Chapter 3. Northern Manitoba
(Shari) More bear and moose are sighted on our drive out of Riding Mountain. This is my fourth visit to the park and we hit the jackpot as far as mammals are concerned, with sightings of bear and moose every day. Neat! As we travel nearly 300 mi. north today, the country changes from spruce and forest to farmland and marsh then again spruce and forest. All eyes are peeled on the roadside hoping for a glimpse of a Great Gray Owl but Celeste and Paul are the only lucky ones to see it.
We arrive at the casino in The Pas by 2 PM and are told where to park. After six of us park, another man comes and tells us we parked wrong and he wants us to move 6 ft. forward. I don’t know what 6 ft. will accomplish but we do as we are told. The casino is very generous with us and gives each person $5 to use as he/she sees fit. I, like many others gamble my money away. Bert sticks his $5 in his pocket and later gives it as a tip to the waiter who serves us dinner at the casino. I have two hours of entertainment trying to loose the money on penny and nickel slot machines. After the two hours I get bored and want to quit so get reckless and start to bid five lines at a time. Soon my two rolls of nickels are gone and I return to R-Tent-III.
At dusk, a group of us carpool to the dump to see the bears. I came unprepared for the swarms of mosquitoes that descend on us, so stay in the car. Some brave birders remain outside looking at the hundreds of gulls making a meal from the mounds of garbage. Bert sets up his scope, swatting at a cloud of mosquitoes the whole while. Two cars depart and two remain. About an hour later, three bears appear and walk the length of the garbage heap before disappearing behind a mound of junk. We wait awhile longer but no more mammals show up and we too go home.
(Bert) Heading north we pass through at least three distinct ecotones. In the high elevation of glacier built Riding Mountain we find another Black Bear, a bull Moose and a flock of Evening Grosbeaks at the edge of the dense forests and Ring-necked Ducks floating on clear lakes.
After 27 mi. we’ve traversed the park and rapidly drop a thousand feet down the mountain to the flat farmlands – a patchwork quilt when viewed from above - where birdlife is sparse except for an occasional crow or Red-tailed Hawk. The Red-taileds we saw in southwest Manitoba showed many characteristics of the pale Krider’s morph, but those now are the more common Eastern subspecies with obvious red tails.
After crossing Garlan River and paralleling Duck Mountain Provincial Park the setting is park like with groves of aspen, vacant grasslands and occasional farms. Decrepit weatherworn farmhouses lean precariously, aged by wind and snow, perhaps not used in generations. Ukrainian cemeteries register more gravestones than we see humans 100:1. Chalk dust clouds drag erasure marks across a blue palette sky, stretched over a lush green countryside.
At mile 95 I record my first American Kestrel today and decide to monitor the species population as we head northward. At mile 114, Black Spruce intermingle with the aspen and by mile 182 the spruce predominate. Now also the land ceases to be farmed: too short a growing season here, although global warming will likely change that. I’m still seeing kestrels regularly, the last at mile 202. Calculating the transect density, I counted 1 kestrel per 7 mi.
At mile 218 we cross the 53rd Parallel, entering Northern Manitoba. By mile 242 the spruce intermingle with tamarack where the land is wetter and, briefly, I see more aspen again as we pass near the shores of Lake Winnipegosis. Dozens of vacant Osprey nests rest on utility cross poles, although we seen no nearby birds. In fact, I see only a flicker and a Gray Jay in 35 mi. of this the Black Spruce – Tamarack habitat.
When we reach The Pas, I park the RV and tally what I saw along the road and at our two rest stops: 44 species and from what I’ve heard from others they have seen many additions. But none compares to the one that flew directly across the windshield in front of Paul and Celeste at mile 200. They were treated to an extreme closeup of a Great Gray Owl that barely survived the encounter.
(Bert) An odd choice for a Sharp-tailed Grouse lek, the half dozen grouse sit peacefully, an occasional grouse strutting, on a volleyball sand court on the shores of Clearwater Lake. The leks we visited earlier in our trip were distant and even then our presence a quarter mile away sometimes was noted as a disruption by the grouse. These, however, seem oblivious to our presence only a couple dozen feet away. A bicyclist, a man and his dog, cars driving close by, none seem to disturb these grouse. All the better for photographing and close observation through binoculars and scopes.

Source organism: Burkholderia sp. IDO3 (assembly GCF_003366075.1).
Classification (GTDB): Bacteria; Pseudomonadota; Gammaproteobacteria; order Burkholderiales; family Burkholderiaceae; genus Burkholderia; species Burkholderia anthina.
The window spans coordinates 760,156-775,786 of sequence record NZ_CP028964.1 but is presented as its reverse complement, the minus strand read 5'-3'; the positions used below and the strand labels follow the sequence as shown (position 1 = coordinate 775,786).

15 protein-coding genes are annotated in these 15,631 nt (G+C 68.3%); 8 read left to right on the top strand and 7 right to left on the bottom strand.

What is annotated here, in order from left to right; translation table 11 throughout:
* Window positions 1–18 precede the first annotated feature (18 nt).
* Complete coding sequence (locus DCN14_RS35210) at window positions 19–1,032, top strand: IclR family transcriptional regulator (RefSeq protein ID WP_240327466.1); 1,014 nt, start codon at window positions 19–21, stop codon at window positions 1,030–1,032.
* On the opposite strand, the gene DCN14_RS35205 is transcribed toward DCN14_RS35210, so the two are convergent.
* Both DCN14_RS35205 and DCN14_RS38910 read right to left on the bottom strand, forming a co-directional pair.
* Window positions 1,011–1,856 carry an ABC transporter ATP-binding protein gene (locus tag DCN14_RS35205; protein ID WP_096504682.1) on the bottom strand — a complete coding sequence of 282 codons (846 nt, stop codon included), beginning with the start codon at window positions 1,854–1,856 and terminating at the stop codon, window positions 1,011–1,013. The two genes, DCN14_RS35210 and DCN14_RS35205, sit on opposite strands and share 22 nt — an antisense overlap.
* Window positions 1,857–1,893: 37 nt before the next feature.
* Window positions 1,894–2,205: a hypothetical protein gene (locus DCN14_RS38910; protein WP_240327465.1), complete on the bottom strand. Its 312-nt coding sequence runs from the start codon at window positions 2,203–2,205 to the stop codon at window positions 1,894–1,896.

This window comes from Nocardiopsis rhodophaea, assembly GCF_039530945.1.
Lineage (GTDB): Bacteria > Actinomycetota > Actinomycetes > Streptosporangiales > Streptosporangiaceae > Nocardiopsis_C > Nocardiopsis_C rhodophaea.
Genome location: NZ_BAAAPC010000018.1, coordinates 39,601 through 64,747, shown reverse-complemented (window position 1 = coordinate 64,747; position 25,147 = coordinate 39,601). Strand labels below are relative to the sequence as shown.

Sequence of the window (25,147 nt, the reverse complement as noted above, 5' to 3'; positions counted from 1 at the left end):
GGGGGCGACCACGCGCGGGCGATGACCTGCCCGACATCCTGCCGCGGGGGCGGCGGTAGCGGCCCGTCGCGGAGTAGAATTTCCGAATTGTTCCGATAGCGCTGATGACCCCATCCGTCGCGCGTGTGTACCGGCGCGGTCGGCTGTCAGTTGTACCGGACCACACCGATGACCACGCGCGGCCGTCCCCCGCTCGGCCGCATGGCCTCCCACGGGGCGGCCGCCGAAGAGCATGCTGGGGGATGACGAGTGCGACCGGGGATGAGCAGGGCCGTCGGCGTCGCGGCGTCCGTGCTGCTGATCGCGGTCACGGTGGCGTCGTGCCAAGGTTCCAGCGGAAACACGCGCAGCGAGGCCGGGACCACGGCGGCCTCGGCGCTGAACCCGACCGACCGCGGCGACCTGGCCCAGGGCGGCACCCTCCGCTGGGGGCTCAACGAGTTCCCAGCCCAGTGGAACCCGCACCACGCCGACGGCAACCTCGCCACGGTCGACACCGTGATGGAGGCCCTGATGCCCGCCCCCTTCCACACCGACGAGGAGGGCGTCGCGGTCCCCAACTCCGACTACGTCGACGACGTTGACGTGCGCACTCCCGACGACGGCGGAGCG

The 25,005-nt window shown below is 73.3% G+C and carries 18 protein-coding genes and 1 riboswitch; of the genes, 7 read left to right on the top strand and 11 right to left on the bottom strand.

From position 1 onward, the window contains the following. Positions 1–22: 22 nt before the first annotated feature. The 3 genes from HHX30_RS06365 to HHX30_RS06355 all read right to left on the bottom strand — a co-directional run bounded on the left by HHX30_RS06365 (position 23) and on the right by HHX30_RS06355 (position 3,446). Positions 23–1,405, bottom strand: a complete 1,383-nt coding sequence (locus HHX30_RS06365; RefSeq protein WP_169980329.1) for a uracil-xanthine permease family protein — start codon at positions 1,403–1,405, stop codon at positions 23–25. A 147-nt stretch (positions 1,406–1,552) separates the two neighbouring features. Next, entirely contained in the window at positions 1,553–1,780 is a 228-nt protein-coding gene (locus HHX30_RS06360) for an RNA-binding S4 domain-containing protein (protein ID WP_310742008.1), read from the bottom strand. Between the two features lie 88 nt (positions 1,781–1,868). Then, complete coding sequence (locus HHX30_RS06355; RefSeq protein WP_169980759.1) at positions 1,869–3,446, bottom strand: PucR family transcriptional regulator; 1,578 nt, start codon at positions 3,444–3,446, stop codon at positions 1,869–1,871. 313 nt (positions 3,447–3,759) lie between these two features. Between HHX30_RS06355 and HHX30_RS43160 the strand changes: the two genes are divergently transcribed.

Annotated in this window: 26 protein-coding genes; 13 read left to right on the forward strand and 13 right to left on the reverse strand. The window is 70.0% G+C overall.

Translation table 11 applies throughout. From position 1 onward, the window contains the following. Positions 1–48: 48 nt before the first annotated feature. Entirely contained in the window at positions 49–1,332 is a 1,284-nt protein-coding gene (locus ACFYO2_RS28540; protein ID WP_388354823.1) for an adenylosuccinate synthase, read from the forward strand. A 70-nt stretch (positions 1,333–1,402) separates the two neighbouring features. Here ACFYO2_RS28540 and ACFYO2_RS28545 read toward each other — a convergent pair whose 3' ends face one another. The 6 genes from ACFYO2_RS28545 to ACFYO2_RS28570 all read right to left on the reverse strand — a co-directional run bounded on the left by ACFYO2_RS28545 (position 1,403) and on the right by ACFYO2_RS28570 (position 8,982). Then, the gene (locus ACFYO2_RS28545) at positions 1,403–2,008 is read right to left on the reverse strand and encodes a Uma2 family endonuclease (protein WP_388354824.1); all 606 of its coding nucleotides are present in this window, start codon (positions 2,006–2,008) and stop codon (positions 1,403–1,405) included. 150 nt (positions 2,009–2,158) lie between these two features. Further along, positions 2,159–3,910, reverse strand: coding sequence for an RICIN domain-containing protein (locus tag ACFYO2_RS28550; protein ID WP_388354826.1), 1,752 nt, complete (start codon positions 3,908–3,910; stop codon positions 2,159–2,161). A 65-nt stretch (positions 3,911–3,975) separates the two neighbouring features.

Elsewhere on the beach we watch a Black-bellied Plover decked out in jet black ink feathering contrasting with impeccably white. Mergansers and a Common Tern are fly-bys and just as we are about to leave, two shorebirds arrive. I retrieve my scope and motion to the others to come back out of their vehicles. The brightly spring plumaged Sanderlings are a surprise to most in the group who are used to seeing them on southern seashores in their drab winter plumage.
Back in our RV’s, we continue northeast through the boreal forests of Northern Manitoba. Except for a few developed parks that attract mostly fishermen, humanity’s only footprint is the highway we ride. Spruce and some wetlands dominate the scenery. I don’t see mammals, but others later report they found beaver, coyote, fox and Snowshoe Hare. Best birds are Sandhill Cranes and two Bald Eagles. I continue my kestrel count, finding only two in 120 mi.
We arrive at Wekusko Falls and except for the difficulty of parking the larger rigs in the tight campsites, everyone is impressed with the tranquil spruce-aspen forest we are camped in and shortly after getting settled, they hike to the lake, river and waterfalls. A pair of Red-necked Grebes, one sitting on a nest and its mate floating nearby, are the biggest attraction since the nest is only 25 ft. from the pier and the two have become accustomed to nearby observers. I watch as the adult rises from the nest, stretching its wings and tail, revealing the large white eggs below. Then it slips into the water, staying nearby and inspects the nest with a bill poke here and a rearrangement there. It calls to its mate and immediately gets a loud response. I wonder what they said in grebe language.
(Shari) Taking my tea outside, I walk the parking lot of the casino. Looks like everyone has gone birding with Bert. I return to R-Tent-III and decide to read my book until the group comes back. Promptly at 9, Bert pulls in and we are off to our next destination. It is only a 2 hr. jaunt to the provincial park but it seems again as long to get everyone parked. I send rigs into Bay 2 of the campground one at a time while Bert parks them, attempting to match size of rig and size of site. Finally we are all parked, I eat lunch and Bert goes birding. I also bake cookies for our potluck. Trevor and Verna set out mosquito coils around the perimeter of our lot with a fire in the middle and by 4 PM, we have no mosquitoes. Bert talks about ptarmigans, I run a travel meeting and then we have a most delicious potluck. Some groups do not like potlucks but this one indicted they did. I know Bert likes them.